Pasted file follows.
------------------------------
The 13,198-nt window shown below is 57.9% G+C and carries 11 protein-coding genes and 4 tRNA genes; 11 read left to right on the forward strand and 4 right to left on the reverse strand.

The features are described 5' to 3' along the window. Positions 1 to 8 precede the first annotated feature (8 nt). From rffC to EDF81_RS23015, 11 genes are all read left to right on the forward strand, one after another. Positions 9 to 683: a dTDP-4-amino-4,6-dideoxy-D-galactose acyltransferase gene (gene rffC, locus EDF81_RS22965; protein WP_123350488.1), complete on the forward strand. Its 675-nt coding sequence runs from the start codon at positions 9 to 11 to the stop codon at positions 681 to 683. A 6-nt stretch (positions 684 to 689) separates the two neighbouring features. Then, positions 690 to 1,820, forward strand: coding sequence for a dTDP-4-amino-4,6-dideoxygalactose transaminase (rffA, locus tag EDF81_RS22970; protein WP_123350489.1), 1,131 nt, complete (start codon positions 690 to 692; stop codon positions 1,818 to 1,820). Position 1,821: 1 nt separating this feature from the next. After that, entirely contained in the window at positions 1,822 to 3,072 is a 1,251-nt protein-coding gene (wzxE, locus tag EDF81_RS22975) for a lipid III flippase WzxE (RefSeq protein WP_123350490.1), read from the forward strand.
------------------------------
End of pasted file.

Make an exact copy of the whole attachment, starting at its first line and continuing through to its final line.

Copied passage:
The 13,198-nt window shown below is 57.9% G+C and carries 11 protein-coding genes and 4 tRNA genes; 11 read left to right on the forward strand and 4 right to left on the reverse strand.

The features are described 5' to 3' along the window. Positions 1 to 8 precede the first annotated feature (8 nt). From rffC to EDF81_RS23015, 11 genes are all read left to right on the forward strand, one after another. Positions 9 to 683: a dTDP-4-amino-4,6-dideoxy-D-galactose acyltransferase gene (gene rffC, locus EDF81_RS22965; protein WP_123350488.1), complete on the forward strand. Its 675-nt coding sequence runs from the start codon at positions 9 to 11 to the stop codon at positions 681 to 683. A 6-nt stretch (positions 684 to 689) separates the two neighbouring features. Then, positions 690 to 1,820, forward strand: coding sequence for a dTDP-4-amino-4,6-dideoxygalactose transaminase (rffA, locus tag EDF81_RS22970; protein WP_123350489.1), 1,131 nt, complete (start codon positions 690 to 692; stop codon positions 1,818 to 1,820). Position 1,821: 1 nt separating this feature from the next. After that, entirely contained in the window at positions 1,822 to 3,072 is a 1,251-nt protein-coding gene (wzxE, locus tag EDF81_RS22975) for a lipid III flippase WzxE (RefSeq protein WP_123350490.1), read from the forward strand.